In the wake of a 25% increase in anxiety and depression worldwide, triggered by the pandemic and compounded by economic instability and digital overload, strategies and policies that protect employee mental health must now be the norm.
“Employers have a moral responsibility to their workforce to commit to supporting their health and wellbeing for the long-term,” says David McCormack, CEO of HIVE360.
“Indeed, 83% of employees say they believe their wellbeing at work is just as important as their salary.
“One in four people in the UK experience mental health problems at some point in their lives, and work is cited as the biggest cause of stress and anxiety. Together with the unprecedented levels of mental health issues in the workplace, this impacts employee engagement, productivity and business reputation,” he says.
“A recent Mental Health Foundation and London School of Economics and Political Science survey estimates that mental health problems now cost the UK economy around £118billion a year, and the cost in the workplace is estimated to be in excess of £2,000 per employee per year, with 59% of long-term absence caused by stress and mental illness.”
In a modern working environment, Employee Wellbeing Services are essential to maintain a business, with specific mental health support improving workplace culture and staff productivity: “This cannot be achieved overnight, and employee wellbeing support must be maintained to remain effective,” adds David.
HIVE360 shares its eight steps for a long-term approach to employee wellbeing:
There can be no ‘one size fits all’ answer to employee mental health. Long-term, companies need to make the right investment in a range of services to support staff, starting with training mental health first aiders and offering employee wellbeing programmes.
A lack of purpose and direction at work can deteriorate employee wellbeing over time. Establish career wellbeing by providing Employee Training Solutions, outlining a clear job progression, and offering meaningful responsibilities.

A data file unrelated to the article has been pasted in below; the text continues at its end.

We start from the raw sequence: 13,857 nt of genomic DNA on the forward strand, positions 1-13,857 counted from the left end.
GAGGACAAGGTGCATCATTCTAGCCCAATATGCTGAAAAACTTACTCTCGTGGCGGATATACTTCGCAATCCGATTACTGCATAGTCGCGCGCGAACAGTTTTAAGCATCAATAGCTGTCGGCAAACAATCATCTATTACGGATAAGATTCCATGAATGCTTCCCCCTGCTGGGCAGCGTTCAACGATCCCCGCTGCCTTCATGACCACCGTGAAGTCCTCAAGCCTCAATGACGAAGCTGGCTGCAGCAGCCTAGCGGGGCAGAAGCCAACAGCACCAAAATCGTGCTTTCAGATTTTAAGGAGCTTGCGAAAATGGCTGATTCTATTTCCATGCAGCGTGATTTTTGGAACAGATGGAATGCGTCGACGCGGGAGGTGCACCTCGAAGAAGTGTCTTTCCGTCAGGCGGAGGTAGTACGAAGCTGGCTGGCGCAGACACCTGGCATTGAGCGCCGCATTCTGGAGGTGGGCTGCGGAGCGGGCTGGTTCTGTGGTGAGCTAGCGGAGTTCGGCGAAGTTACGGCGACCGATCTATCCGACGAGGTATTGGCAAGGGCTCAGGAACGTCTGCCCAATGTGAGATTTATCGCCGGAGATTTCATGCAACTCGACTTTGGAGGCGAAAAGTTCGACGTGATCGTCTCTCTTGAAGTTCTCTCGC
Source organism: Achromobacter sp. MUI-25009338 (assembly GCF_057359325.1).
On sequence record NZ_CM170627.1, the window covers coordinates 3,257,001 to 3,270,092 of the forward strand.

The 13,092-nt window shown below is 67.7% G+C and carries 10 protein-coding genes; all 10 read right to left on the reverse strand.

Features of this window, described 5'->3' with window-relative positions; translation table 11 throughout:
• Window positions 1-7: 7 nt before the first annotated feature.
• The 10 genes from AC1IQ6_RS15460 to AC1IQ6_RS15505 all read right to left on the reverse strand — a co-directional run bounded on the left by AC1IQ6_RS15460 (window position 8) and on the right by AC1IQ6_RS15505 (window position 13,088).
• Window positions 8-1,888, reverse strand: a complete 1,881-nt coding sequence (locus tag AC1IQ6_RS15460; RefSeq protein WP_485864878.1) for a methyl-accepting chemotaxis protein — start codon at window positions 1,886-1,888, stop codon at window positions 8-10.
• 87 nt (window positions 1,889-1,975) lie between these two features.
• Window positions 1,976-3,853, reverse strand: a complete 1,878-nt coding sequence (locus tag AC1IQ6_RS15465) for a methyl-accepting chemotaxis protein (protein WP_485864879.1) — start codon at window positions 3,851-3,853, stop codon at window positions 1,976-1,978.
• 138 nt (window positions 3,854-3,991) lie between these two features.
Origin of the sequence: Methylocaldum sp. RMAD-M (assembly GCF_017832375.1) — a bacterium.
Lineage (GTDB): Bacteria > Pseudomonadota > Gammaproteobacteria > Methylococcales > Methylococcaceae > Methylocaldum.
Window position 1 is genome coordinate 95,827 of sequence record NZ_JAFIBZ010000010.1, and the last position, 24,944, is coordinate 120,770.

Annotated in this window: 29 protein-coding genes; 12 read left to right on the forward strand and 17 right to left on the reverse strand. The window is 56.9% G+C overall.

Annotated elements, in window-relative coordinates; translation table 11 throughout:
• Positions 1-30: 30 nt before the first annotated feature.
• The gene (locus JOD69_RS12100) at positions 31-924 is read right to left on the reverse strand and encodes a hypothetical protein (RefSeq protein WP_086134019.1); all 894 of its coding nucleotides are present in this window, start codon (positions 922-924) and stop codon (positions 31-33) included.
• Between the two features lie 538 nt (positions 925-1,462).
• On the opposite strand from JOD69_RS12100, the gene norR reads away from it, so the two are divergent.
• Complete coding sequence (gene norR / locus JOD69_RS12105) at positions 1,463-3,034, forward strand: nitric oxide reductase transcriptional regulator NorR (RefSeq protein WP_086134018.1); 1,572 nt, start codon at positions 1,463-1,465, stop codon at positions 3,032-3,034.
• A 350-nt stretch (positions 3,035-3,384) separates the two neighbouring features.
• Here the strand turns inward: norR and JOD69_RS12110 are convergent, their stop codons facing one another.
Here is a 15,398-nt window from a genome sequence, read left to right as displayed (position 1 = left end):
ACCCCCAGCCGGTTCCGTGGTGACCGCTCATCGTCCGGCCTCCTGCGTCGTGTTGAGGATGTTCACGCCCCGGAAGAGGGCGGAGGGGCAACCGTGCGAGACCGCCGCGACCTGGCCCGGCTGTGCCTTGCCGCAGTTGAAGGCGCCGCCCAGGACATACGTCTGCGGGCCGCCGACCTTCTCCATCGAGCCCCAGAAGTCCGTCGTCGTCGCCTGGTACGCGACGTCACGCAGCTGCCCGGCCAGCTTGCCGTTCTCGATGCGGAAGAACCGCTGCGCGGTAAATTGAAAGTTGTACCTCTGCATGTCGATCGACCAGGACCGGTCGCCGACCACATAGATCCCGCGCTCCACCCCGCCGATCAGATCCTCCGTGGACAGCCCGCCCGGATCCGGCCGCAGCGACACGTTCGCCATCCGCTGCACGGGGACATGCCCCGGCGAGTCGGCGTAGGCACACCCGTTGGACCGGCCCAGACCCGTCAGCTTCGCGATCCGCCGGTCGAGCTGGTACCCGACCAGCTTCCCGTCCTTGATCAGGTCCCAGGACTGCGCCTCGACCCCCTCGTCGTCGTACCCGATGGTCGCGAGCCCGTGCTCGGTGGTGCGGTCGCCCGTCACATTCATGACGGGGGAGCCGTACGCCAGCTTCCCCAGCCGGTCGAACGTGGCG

Cultivating a more Inclusive and Diverse Workspace will take time, but it’s an effective way of making the workplace a supportive environment for employees.
Work should be safe space for open and honest discussions about employee wellbeing. Supported by providing managers with mental health resources, offer employees self-assessments and questionnaires, and encourage co-workers to reach out if they need to talk.
The cost of living crisis is having a huge impact on the financial wellbeing, as well as anxiety and overall mental health, and so it is essential employees feel valued for their work and that their job is safe. Free tools and resources on budgeting and household finances planning can help ease employee worries, alongside staff recognition programmes, and clear career and promotion pathways.
One of the best methods for supporting long-term mental health is to listen to what your employees want from work. Support initiatives that improve their work-life balance, such as hybrid working practices, employee wellbeing days, or even newer options like a 4-Day work week, allow staff to take the time they need to look after their wellbeing.
Staff wellbeing and employee engagement work hand in hand. Measuring and tracking engagement can be great for supporting wellbeing services, by identifying what works and what employees want, to enable modifications and enhancements to how a business approaches employee support.
Have an employee benefits package that offers relevant, new and exciting discounts and services. This should be in-tune with discounts and savings on everyday bills and expenses to help ease financial worries. This reminds staff that they are valued.